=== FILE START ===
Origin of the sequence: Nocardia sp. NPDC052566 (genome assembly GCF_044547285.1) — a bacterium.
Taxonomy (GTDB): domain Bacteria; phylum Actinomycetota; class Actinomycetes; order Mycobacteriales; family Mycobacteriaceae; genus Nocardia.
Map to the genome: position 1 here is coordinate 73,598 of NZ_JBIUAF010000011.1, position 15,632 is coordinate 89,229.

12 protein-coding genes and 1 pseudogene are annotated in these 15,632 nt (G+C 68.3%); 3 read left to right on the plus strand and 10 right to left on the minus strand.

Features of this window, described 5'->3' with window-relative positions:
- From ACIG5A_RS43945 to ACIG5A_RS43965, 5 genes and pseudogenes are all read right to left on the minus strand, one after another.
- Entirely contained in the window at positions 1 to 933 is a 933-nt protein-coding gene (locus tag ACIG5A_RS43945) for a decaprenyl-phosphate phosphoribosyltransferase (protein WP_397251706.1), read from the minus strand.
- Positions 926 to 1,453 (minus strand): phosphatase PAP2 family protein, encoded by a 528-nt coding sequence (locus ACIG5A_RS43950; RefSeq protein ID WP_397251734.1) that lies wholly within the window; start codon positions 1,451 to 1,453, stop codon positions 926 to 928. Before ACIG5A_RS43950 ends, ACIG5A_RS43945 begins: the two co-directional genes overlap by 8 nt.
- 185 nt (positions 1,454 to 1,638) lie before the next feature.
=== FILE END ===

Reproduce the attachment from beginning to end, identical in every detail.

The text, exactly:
Origin of the sequence: Nocardia sp. NPDC052566 (genome assembly GCF_044547285.1) — a bacterium.
Taxonomy (GTDB): domain Bacteria; phylum Actinomycetota; class Actinomycetes; order Mycobacteriales; family Mycobacteriaceae; genus Nocardia.
Map to the genome: position 1 here is coordinate 73,598 of NZ_JBIUAF010000011.1, position 15,632 is coordinate 89,229.

12 protein-coding genes and 1 pseudogene are annotated in these 15,632 nt (G+C 68.3%); 3 read left to right on the plus strand and 10 right to left on the minus strand.

Features of this window, described 5'->3' with window-relative positions:
- From ACIG5A_RS43945 to ACIG5A_RS43965, 5 genes and pseudogenes are all read right to left on the minus strand, one after another.
- Entirely contained in the window at positions 1 to 933 is a 933-nt protein-coding gene (locus tag ACIG5A_RS43945) for a decaprenyl-phosphate phosphoribosyltransferase (protein WP_397251706.1), read from the minus strand.
- Positions 926 to 1,453 (minus strand): phosphatase PAP2 family protein, encoded by a 528-nt coding sequence (locus ACIG5A_RS43950; RefSeq protein ID WP_397251734.1) that lies wholly within the window; start codon positions 1,451 to 1,453, stop codon positions 926 to 928. Before ACIG5A_RS43950 ends, ACIG5A_RS43945 begins: the two co-directional genes overlap by 8 nt.
- 185 nt (positions 1,454 to 1,638) lie before the next feature.